1. The government has decided to construct a fence along the entire 1643-kilometer-long Indo-Myanmar border to facilitate better surveillance –


  • Two pilot projects of fencing through a Hybrid Surveillance System (HSS) are under execution.
  • The fencing will be completed in the next four-and-half years. Anyone coming through will have to get a visa.
  • The FMR is a mutually agreed arrangement between the two countries that allows tribes living along the border to travel up to 16 km inside the other country without a visa.
  • Under the FMR, every member of the hill tribes, who is either a citizen of India or a citizen of Myanmar and who is resident of any area within 16 km on either side of the border can cross over on production of a border pass with one-year validity and can stay up to two weeks.
  • India currently has more than 15000 km of land borders and more than 7500 km of maritime borders. It shares borders with seven countries including Afghanistan, Pakistan, China, Nepal, Bhutan, Bangladesh and Myanmar.


  1. Bharat Ratna to Honour PV Narasimha Rao, Chaudhary Charan Singh, and MS Swaminathan –


  • India’s highest civilian award, the Bharat Ratna, is set to honour the indelible contributions of three distinguished individuals whose efforts have significantly shaped the nation’s trajectory. Former Prime Ministers PV Narasimha Rao and Chaudhary Charan Singh, alongside renowned agricultural scientist MS Swaminathan, are the esteemed recipients of this prestigious accolade, acknowledging their unparalleled dedication to the progress of India.
  • PV Narasimha Rao, often hailed as the Architect of Modern India, played a pivotal role in ushering in economic liberalization in the early 1990s.
  • Chaudhary Charan Singh revered as a true champion of India’s agrarian community dedicated his life to the welfare of the farmers.
  • MS Swaminathan’s contributions to India’s agricultural revolution are monumental. As the architect of the Green Revolution, Swaminathan’s scientific acumen and innovative approaches to crop improvement significantly increased food production, thereby mitigating the threat of famine and ensuring food security for millions.


  1. TomTom Traffic Index 2023: London Slowest, Bengaluru Second Most Congested City –


  • TomTom, a leading expert in location technology, has unveiled revealing insights into the global challenge of traffic congestion. Among the standout findings, London emerges as a focal point, experiencing the slowest traffic in 2023. This revelation, based on TomTom’s comprehensive analysis, underscores the pressing need for innovative solutions to tackle urban mobility challenges.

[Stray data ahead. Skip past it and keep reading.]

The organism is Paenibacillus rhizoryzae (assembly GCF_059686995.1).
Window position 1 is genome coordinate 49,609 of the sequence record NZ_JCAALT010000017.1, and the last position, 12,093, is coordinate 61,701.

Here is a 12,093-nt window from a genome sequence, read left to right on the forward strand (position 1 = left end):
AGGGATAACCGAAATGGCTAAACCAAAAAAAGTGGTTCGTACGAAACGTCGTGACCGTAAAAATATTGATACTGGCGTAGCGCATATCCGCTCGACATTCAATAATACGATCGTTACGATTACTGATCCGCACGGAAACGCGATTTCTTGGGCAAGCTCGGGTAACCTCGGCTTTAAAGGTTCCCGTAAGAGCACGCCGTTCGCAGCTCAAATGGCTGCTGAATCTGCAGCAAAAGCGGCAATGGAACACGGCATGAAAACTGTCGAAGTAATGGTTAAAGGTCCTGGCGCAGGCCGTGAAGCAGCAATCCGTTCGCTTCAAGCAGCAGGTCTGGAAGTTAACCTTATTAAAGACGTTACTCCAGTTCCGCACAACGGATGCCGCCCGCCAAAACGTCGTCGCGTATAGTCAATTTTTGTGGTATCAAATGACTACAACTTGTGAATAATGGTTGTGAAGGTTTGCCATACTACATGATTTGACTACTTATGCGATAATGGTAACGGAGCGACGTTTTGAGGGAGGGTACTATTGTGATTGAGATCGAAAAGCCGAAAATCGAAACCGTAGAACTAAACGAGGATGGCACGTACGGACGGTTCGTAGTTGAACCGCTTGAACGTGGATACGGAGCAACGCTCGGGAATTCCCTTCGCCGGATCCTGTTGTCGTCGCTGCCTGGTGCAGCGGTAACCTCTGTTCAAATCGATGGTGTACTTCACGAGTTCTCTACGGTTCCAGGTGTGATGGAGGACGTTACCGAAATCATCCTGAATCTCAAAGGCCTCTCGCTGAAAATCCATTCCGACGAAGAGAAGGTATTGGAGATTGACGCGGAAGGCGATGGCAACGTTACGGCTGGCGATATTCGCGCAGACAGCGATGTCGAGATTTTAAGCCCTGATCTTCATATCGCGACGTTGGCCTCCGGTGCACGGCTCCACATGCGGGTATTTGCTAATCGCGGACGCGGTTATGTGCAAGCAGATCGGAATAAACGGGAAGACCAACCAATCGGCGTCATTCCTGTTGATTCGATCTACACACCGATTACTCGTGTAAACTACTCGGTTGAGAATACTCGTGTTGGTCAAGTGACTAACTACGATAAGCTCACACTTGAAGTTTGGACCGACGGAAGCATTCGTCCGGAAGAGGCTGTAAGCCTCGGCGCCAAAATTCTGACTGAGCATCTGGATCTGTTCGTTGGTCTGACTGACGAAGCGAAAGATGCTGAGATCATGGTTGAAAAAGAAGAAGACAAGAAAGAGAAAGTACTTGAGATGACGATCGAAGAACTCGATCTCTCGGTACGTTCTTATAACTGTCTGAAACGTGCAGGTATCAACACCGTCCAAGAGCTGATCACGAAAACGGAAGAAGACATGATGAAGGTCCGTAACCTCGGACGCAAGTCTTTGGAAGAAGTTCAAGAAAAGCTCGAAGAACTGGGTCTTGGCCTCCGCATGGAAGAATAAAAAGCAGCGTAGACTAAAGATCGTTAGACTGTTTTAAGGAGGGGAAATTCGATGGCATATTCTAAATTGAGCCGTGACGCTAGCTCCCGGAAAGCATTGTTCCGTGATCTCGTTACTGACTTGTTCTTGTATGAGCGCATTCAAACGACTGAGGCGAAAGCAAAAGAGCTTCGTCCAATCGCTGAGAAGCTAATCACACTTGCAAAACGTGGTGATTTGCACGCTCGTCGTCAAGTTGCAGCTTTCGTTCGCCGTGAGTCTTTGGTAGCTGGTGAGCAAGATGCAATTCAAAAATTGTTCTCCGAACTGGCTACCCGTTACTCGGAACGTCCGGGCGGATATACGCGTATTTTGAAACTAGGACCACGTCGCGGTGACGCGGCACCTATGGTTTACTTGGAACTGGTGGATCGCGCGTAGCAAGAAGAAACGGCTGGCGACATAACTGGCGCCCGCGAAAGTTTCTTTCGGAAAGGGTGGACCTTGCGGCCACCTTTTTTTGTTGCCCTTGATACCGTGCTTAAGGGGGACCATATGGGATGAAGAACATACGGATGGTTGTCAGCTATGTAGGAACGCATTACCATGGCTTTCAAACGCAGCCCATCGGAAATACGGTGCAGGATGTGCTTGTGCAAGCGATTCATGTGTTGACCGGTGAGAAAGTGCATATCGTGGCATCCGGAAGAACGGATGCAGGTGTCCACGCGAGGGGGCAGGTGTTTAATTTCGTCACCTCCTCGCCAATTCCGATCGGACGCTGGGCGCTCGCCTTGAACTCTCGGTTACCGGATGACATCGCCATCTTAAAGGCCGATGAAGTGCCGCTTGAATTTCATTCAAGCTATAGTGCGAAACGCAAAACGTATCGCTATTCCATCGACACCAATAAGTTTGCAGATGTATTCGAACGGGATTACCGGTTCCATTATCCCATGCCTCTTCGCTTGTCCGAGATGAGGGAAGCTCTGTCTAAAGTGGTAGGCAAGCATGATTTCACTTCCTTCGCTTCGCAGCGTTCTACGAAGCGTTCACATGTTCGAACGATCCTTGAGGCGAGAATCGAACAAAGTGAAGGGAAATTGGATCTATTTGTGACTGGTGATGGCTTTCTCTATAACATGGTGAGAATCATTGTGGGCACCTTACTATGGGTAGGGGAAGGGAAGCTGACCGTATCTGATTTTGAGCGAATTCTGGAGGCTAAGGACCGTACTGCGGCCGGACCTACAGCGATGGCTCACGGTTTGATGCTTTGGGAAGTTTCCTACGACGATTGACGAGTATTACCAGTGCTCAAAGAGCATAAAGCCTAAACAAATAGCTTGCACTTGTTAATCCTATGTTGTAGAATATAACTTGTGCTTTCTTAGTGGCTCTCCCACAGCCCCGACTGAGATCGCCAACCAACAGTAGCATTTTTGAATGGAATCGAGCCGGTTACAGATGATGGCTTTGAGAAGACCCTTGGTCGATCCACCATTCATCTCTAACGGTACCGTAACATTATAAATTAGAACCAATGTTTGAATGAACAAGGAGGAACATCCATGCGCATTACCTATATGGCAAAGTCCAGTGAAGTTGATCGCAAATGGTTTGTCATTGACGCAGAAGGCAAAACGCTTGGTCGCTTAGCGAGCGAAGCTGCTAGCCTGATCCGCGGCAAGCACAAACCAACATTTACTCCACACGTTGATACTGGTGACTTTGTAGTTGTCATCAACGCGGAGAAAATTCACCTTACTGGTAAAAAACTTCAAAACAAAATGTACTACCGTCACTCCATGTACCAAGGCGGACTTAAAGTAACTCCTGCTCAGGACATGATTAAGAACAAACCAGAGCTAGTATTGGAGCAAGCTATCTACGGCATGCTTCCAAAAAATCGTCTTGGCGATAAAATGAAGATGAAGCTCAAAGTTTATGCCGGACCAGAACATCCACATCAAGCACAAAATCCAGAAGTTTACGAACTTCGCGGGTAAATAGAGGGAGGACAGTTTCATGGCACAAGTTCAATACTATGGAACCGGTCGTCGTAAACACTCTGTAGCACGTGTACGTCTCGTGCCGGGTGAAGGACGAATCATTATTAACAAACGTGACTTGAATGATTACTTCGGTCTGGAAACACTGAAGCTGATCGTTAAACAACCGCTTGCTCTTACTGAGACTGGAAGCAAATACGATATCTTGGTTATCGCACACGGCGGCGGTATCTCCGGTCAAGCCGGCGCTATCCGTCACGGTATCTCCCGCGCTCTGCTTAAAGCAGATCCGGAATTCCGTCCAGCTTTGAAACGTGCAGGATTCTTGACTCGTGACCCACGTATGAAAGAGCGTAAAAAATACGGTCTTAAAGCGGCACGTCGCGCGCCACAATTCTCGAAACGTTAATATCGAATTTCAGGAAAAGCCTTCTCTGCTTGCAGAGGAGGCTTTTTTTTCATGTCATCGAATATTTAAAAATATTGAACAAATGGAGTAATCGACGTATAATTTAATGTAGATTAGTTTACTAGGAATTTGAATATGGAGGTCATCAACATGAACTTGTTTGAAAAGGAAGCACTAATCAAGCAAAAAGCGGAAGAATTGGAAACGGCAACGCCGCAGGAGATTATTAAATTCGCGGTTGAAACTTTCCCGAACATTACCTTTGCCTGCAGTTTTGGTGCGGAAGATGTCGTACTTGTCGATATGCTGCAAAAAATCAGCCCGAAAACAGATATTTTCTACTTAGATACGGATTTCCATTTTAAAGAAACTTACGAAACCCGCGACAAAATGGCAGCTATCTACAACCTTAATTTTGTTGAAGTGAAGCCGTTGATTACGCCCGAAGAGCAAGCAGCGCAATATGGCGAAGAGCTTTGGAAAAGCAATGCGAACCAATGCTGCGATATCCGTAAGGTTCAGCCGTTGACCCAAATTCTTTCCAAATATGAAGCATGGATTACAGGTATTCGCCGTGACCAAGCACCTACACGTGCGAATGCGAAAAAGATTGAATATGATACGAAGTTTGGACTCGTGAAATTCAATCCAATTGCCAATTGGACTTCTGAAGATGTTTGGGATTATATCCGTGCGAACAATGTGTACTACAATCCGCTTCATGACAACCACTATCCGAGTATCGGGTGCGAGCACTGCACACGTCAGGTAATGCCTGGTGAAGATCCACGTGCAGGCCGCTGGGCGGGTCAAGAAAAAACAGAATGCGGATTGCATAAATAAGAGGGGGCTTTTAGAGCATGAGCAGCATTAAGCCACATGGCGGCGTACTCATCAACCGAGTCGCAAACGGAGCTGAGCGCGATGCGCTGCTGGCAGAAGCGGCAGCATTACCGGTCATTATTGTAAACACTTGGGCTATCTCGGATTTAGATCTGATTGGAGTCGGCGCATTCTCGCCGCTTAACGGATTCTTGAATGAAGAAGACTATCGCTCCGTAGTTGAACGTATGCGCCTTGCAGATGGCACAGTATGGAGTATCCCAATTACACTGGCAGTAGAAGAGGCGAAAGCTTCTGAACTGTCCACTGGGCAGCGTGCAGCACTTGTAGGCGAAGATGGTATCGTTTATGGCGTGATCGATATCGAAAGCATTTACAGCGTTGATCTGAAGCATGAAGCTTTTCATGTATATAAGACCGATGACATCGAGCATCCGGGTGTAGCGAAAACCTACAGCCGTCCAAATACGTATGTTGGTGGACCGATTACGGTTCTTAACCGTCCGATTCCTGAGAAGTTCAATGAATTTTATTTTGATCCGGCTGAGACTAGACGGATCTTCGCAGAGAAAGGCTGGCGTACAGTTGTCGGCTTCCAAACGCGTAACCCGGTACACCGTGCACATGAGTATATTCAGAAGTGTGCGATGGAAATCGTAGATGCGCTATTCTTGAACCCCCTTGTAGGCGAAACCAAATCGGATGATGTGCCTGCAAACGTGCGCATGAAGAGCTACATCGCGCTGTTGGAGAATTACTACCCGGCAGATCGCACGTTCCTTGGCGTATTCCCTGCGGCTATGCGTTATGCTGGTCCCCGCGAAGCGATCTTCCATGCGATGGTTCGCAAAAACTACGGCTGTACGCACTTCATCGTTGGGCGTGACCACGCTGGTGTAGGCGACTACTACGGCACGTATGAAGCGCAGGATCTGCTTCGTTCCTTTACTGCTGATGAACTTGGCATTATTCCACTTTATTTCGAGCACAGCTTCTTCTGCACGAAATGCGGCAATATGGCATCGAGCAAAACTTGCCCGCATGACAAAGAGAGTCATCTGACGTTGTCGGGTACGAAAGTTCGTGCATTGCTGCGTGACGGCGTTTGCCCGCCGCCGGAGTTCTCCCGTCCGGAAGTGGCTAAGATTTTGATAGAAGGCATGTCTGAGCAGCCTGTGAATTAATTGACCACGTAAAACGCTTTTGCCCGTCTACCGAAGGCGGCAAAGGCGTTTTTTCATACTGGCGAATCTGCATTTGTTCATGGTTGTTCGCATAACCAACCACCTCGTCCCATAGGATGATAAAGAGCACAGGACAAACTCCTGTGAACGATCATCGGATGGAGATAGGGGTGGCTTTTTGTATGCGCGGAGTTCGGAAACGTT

• According to TomTom’s data, commuters in London faced considerable delays during peak hours, with an average speed of just 14 kilometers per hour. This staggering statistic highlights the severity of traffic congestion in the UK capital, impacting travel time, fuel consumption, and environmental sustainability.
  • TomTom’s report also sheds light on the traffic woes plaguing major Indian cities such as Bengaluru, Pune, Delhi, and Mumbai.Bengaluru, often hailed as the IT capital, and Pune found themselves among the top ten worst cities for traffic congestion globally in 2023.
  • Commuters in Bengaluru spent an average of 28 minutes and 10 seconds for a 10-kilometer journey, while those in Pune faced a travel time of 27 minutes and 50 seconds for the same distance.
  • TomTom’s report also highlights the traffic challenges confronting Delhi and Mumbai. While these cities ranked lower on the global congestion scale, they nonetheless face significant hurdles in managing traffic flow and travel time.
  • With Delhi ranking 44th and Mumbai 52nd, there’s a clear imperative for strategic interventions to improve urban mobility and enhance the quality of life for residents.